At the end of September a new non-profit news site emerged. With a US$ 5 million initial grant from investor F. Warren Hellman, the Bay Area News Project is slated to combine the expertise and labor of a 28-person news staff from KQED-FM, and the 120 students of the University of California, Berkeley’s graduate school of journalism.
While the project will begin operations early next year, neither a name for the website nor a chief executive or a top editor has been assigned. The Bay Area News Project is focused on its goals, as vague as they may be. Its mission is to create an “open dialogue about civic and community news in the Bay Area through best-in-class, original journalism”.
Despite the fact that many newspapers today feel like they are turning into non-profits, the News Project is intentionally non-profit. Following the belief that professional, civic journalism is a public good, the News Project is hoping that bountiful professional news coverage can bring multiple societal benefits.
Now, we might think that’s just the northern California granola talking, but they make some valid points, including:
- News as a watchdog for government and other initiatives paid for by tax dollars: Citing a 2003 study published in The Journal of Law, Economics, and Organization, a correlation between a decline of approximately 50 percent in the number of state employees convicted for corruption crimes and where there is a high circulation of newspapers was shown.
- News as community builder: Citing research by Princeton University, newspapers that closed negatively affected voter turnout in areas with high readership. As well, the News Project believes that news also serves a vital function of informing residents about what is happening in their local neighborhoods.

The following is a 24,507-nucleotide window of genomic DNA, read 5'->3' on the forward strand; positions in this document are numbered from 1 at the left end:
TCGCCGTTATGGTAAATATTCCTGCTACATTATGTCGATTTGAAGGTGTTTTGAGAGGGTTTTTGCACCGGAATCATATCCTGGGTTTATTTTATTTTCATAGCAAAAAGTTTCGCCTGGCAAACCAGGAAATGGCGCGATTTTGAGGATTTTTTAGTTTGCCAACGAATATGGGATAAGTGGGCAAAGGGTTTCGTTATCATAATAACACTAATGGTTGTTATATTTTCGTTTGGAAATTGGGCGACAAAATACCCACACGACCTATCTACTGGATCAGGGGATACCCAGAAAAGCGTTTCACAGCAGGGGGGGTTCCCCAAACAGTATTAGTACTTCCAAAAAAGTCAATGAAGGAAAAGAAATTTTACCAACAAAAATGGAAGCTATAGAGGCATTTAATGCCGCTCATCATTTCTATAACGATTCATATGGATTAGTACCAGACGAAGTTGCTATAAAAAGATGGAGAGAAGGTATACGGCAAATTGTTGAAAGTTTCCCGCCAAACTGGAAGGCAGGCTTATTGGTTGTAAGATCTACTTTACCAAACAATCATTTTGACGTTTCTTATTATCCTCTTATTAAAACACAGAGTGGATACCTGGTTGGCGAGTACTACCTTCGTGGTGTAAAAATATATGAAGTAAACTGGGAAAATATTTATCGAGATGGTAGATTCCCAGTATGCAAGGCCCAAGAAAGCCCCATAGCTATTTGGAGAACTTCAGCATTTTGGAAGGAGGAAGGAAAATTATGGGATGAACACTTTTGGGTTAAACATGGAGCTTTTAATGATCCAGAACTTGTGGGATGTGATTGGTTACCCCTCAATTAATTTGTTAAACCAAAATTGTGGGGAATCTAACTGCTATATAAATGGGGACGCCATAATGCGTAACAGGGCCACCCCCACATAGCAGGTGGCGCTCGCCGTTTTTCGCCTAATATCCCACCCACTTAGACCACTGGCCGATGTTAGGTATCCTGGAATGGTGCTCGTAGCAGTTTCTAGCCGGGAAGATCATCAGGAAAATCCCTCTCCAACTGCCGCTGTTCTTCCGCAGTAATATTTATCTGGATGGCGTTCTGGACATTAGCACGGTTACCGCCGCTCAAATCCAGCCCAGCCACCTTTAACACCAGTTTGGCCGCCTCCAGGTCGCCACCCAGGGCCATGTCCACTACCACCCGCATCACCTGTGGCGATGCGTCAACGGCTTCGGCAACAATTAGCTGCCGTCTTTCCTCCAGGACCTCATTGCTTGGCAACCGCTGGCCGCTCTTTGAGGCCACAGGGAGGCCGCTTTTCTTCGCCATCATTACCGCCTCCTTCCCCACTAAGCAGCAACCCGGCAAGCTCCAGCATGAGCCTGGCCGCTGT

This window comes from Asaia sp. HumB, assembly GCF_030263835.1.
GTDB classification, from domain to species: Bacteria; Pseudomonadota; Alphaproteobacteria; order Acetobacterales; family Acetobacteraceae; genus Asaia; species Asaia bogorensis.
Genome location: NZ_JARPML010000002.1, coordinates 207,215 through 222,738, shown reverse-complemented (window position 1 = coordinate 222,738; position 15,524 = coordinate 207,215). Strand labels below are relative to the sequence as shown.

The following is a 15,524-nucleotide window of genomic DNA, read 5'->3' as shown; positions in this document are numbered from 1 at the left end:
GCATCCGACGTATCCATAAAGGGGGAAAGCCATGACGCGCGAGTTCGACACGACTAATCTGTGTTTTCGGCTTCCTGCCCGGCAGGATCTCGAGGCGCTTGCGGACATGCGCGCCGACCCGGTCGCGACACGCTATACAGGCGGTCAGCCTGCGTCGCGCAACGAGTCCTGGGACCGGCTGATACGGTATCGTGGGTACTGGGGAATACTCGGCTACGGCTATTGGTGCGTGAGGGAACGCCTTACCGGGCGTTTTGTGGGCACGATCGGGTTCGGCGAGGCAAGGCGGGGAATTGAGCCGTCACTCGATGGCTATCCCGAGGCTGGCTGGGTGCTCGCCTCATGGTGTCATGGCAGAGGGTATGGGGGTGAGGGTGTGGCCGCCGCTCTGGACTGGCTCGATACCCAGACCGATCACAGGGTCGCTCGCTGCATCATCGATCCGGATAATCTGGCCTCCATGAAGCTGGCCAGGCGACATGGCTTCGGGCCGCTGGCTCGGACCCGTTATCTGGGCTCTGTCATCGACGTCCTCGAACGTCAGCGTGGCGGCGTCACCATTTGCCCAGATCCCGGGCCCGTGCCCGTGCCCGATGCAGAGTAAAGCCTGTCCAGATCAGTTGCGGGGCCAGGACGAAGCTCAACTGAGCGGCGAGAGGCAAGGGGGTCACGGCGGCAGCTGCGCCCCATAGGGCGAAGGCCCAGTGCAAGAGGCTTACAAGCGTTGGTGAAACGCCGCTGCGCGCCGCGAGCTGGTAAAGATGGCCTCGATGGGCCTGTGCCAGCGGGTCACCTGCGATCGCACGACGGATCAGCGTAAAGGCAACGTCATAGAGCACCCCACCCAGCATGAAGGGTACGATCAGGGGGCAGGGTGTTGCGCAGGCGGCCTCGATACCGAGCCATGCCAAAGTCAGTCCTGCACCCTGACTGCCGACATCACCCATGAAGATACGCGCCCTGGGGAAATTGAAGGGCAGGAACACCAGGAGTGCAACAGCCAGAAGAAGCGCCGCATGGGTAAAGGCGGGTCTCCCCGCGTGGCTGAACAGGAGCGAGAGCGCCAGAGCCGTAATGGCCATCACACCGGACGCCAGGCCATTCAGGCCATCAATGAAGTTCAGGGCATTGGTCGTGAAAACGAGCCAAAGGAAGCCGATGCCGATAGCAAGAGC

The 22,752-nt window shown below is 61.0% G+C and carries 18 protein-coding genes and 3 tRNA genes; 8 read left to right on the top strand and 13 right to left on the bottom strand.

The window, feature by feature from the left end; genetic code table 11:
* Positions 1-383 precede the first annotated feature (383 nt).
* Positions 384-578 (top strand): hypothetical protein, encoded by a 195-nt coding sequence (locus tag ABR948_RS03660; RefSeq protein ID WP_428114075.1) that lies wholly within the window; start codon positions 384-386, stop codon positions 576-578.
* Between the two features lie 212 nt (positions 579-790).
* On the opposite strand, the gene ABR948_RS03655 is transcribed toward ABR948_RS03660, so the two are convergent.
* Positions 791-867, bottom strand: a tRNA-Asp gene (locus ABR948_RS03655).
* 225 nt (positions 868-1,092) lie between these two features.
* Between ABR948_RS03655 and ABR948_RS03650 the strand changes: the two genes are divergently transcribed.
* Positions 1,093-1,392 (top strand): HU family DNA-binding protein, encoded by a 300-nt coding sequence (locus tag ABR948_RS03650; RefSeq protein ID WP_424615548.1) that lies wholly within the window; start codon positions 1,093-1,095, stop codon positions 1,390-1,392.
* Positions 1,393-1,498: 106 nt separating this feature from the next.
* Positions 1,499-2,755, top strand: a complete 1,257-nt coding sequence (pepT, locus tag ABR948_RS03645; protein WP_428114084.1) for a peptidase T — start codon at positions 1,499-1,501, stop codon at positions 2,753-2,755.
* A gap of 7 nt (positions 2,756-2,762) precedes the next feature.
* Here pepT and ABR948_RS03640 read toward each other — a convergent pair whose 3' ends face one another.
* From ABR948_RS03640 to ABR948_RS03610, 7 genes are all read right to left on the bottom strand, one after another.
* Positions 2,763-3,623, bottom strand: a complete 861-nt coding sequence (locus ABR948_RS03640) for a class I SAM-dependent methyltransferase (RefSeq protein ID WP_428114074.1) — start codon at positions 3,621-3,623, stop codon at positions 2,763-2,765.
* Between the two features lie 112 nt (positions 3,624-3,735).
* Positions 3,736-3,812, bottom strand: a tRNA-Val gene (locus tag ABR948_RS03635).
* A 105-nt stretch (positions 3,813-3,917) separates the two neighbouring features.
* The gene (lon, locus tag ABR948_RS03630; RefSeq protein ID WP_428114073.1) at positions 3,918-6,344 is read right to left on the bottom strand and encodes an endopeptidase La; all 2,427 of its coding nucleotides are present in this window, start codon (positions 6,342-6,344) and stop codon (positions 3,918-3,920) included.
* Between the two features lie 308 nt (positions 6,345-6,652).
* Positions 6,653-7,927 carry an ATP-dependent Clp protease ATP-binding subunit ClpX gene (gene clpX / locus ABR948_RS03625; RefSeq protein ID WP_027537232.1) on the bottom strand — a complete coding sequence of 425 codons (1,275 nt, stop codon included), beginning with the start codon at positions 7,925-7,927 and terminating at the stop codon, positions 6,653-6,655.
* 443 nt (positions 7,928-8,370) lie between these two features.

- News as unbiased fact base: According to Pew's The State of the News Media 2009, professional journalists provide 1.5 to 2.5 times more news and less opinion than citizen journalists and bloggers.
The News Project aims to generate “original, in-depth Bay Area coverage” of topics of great interest to the community in a manner that covers all distribution platforms, from websites to mobile sites, radio and television (read: KQED and The New York Times).
A Sustainable Business Model
Now goals are great, and all newspapers have the best intentions, but executing this endeavor will take more than just ambition and a US$ 5 million dollars. However, the News Project has thought about sustainability and its business model mirrors that of many successful nonprofits, including public broadcasting.
Open to a wide variety of revenue streams -- from both nonprofit sources and earned revenue sources, the non-profit news site wants to protect itself from influence by any funding source, a noble initiative that will put them at the mercy of community fundraising.
CMSWire will continue to follow the Bay Area News Project as it begins to clearly map out its goals and hire key personnel. We look forward to seeing its evolution through the coming months. Stay tuned.